Operating SystemFile and Printer Sharing with Microsoft WindowsMicrosoft CorporationPublished: November 2003AbstractFile and printer sharing in Microsoft Windows allows you to share the contents of selected folders and locallyattached printers with other computers. Windows XP, Windows 2000, Windows 98, Windows Millennium Edition (Me), and Windows NT 4.0 support file and printer sharing. For each of these operating systems, this articledescribes the features, components, connection process, how to share a folder and connect to a shared folder,how to share a printer and connect to a shared printer, and how to manage file sharing in a small office/homeoffice environment.
Microsoft Windows XP Technical ArticleThe information contained in this document represents the current view ofMicrosoft Corporation on the issues discussed as of the date ofpublication. Because Microsoft must respond to changing marketconditions, it should not be interpreted to be a commitment on the part ofMicrosoft, and Microsoft cannot guarantee the accuracy of any informationpresented after the date of publication.This document is for informational purposes only. MICROSOFT MAKESNO WARRANTIES, EXPRESS OR IMPLIED, AS TO THEINFORMATION IN THIS DOCUMENT.Complying with all applicable copyright laws is the responsibility of theuser. Without limiting the rights under copyright, no part of this documentmay be reproduced, stored in or introduced into a retrieval system, ortransmitted in any form or by any means (electronic, mechanical,photocopying, recording, or otherwise), or for any purpose, without theexpress written permission of Microsoft Corporation.Microsoft may have patents, patent applications, trademarks, copyrights,or other intellectual property rights covering subject matter in thisdocument. Except as expressly provided in any written license agreementfrom Microsoft, the furnishing of this document does not give you anylicense to these patents, trademarks, copyrights, or other intellectualproperty. 2003 Microsoft Corporation. All rights reserved.Microsoft, Windows, and Windows NT are either registered trademarks ortrademarks of Microsoft Corporation in the United States and/or othercountries.The names of actual companies and products mentioned herein may bethe trademarks of their respective owners.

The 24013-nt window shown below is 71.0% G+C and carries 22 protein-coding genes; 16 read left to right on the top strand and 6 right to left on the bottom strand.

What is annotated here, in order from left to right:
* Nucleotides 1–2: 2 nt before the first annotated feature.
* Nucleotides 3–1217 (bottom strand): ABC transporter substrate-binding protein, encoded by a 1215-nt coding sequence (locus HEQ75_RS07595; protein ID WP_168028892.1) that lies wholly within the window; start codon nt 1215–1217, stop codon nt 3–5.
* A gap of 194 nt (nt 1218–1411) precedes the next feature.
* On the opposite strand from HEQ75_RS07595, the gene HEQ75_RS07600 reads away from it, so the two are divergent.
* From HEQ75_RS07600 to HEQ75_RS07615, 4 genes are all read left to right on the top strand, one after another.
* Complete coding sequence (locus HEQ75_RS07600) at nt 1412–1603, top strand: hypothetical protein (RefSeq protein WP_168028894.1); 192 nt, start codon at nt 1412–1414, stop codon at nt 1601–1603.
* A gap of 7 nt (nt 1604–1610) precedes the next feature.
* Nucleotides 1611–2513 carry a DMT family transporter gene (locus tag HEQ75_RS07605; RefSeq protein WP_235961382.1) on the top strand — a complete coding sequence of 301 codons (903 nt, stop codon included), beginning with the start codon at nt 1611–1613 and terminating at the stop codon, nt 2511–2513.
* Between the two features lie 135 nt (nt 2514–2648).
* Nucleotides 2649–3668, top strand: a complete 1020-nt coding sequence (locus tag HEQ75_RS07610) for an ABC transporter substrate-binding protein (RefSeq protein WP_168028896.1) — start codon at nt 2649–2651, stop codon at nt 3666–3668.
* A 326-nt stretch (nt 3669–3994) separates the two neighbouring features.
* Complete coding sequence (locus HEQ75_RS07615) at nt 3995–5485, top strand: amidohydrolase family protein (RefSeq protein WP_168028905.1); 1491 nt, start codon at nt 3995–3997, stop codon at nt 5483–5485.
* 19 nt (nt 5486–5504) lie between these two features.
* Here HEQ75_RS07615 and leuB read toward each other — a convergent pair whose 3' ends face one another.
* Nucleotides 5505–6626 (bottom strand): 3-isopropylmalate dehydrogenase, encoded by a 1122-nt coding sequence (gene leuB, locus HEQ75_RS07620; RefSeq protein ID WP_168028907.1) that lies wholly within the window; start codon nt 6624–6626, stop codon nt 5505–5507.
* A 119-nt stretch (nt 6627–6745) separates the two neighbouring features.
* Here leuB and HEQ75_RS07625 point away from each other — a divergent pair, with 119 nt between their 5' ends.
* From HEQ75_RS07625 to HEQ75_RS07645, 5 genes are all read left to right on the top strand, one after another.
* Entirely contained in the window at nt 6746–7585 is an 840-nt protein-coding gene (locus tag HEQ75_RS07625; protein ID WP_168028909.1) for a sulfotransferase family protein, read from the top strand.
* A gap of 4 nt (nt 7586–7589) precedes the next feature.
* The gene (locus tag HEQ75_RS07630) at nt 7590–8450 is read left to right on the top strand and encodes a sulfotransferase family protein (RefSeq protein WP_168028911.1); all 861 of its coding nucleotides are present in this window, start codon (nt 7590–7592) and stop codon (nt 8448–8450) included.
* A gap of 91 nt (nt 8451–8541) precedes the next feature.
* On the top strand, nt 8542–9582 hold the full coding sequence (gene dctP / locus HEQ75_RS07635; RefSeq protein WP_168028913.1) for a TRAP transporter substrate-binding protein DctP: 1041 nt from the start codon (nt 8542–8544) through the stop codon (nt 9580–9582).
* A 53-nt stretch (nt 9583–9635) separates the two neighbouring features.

Microsoft Windows XP Technical ArticleContentsFile and Printer Sharing Overview . 1Windows XP . 2File Sharing in Windows XP . 2Shared Documents Folder . 2Simple File Sharing . 2Advanced File Sharing . 3Connecting to a Windows XP Shared Folder . 6Connecting When Simple File Sharing is Being Used . 6Connecting When Advanced File Sharing is Being Used . 6Components of File and Printer Sharing . 7Enabling File and Printer Sharing . 10Sharing a Folder. 11Connecting to a Shared Folder . 11Using Start-Run . 11Using My Network Places . 12Mapping a Network Drive . 13Sharing a Printer . 15Connecting to a Shared Printer. 15From the Add Printer Wizard . 15Using Start-Run . 17Using My Network Places . 18Managing Shared Folders . 18Windows 2000 . 20File Sharing in Windows 2000 . 20Connecting to a Windows 2000 Shared Folder . 21Components of File and Printer Sharing . 22Sharing a Folder. 25Connecting to a Shared Folder . 26Using Start-Run . 26Using My Network Places . 27